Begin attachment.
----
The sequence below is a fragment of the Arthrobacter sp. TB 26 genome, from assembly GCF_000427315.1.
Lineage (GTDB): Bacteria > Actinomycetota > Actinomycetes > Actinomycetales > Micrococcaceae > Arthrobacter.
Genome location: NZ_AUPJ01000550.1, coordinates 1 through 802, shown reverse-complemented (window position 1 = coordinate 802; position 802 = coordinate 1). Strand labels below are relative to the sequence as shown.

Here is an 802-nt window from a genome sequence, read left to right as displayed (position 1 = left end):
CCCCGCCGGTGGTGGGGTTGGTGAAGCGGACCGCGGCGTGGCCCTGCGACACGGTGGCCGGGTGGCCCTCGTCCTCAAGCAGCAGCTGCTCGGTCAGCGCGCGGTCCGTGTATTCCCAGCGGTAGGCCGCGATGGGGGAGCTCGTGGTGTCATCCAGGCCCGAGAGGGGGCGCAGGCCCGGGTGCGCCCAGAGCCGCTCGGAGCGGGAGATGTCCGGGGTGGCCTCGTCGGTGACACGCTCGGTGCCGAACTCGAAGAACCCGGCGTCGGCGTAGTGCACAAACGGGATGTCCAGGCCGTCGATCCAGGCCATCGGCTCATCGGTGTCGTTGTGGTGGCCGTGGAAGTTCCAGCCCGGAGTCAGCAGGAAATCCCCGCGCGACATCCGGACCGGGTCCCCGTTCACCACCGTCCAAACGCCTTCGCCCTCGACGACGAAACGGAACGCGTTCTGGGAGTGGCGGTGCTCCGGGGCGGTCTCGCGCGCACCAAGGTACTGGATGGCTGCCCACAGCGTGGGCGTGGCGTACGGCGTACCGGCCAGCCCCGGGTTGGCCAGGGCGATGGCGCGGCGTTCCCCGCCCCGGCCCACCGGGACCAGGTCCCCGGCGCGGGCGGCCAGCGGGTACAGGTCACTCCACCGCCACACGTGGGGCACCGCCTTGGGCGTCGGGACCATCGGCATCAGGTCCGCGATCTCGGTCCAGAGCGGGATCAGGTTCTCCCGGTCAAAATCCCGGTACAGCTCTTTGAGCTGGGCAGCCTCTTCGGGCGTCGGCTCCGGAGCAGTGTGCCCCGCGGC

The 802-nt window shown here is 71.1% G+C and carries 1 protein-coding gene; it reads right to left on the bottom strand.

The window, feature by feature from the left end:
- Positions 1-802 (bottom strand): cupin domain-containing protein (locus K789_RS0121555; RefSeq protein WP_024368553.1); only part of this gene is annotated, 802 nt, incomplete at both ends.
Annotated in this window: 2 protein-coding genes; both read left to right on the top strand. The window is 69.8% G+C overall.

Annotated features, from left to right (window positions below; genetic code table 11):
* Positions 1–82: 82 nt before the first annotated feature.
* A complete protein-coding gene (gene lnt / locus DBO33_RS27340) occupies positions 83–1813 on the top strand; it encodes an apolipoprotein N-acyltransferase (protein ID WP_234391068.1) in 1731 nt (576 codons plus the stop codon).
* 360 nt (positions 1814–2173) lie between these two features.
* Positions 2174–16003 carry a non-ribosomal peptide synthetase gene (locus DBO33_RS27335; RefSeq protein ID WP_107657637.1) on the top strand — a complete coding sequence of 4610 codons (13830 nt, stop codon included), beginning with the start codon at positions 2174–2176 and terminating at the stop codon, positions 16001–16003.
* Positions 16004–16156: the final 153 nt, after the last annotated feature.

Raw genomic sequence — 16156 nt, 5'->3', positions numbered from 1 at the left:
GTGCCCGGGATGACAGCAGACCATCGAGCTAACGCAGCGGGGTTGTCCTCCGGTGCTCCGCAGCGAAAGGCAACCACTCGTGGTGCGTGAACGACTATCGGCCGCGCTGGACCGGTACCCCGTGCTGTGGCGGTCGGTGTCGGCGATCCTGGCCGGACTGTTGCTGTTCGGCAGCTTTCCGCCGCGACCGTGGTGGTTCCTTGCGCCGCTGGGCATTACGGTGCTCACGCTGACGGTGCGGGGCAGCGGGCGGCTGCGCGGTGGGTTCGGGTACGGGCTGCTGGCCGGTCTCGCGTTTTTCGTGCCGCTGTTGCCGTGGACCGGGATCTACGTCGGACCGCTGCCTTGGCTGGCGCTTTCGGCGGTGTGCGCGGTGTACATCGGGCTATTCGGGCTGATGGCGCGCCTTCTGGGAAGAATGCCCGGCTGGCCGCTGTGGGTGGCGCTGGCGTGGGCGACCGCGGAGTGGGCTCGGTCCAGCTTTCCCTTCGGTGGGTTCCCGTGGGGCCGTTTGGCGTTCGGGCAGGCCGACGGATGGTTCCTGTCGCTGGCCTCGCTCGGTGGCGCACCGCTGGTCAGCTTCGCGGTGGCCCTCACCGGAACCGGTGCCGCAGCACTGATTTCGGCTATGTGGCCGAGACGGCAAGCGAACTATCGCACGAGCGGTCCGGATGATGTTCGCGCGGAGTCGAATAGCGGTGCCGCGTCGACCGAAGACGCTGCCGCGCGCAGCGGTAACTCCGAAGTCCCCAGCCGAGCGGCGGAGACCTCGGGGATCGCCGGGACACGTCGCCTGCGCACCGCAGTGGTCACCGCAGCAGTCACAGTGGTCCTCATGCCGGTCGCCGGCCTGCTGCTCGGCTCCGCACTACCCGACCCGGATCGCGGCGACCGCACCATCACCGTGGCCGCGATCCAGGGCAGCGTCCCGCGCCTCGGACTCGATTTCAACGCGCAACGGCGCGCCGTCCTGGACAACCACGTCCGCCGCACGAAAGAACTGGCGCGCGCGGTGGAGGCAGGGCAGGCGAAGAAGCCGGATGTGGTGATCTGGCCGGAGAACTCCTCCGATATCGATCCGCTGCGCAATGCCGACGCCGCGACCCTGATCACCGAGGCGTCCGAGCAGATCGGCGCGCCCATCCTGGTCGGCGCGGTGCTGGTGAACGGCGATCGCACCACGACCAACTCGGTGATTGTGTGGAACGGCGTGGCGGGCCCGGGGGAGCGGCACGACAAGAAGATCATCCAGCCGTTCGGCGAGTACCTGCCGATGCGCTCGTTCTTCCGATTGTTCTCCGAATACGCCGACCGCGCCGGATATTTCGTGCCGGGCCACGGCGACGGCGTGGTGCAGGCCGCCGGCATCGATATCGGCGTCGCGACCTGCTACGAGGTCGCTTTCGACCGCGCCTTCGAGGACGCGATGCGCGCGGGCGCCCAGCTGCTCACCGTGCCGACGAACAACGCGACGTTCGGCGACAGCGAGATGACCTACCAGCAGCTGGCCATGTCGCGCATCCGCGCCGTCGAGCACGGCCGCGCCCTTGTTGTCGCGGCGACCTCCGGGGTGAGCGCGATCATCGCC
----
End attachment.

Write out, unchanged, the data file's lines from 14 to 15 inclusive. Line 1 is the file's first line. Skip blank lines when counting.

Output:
* Positions 2174–16003 carry a non-ribosomal peptide synthetase gene (locus DBO33_RS27335; RefSeq protein ID WP_107657637.1) on the top strand — a complete coding sequence of 4610 codons (13830 nt, stop codon included), beginning with the start codon at positions 2174–2176 and terminating at the stop codon, positions 16001–16003.
* Positions 16004–16156: the final 153 nt, after the last annotated feature.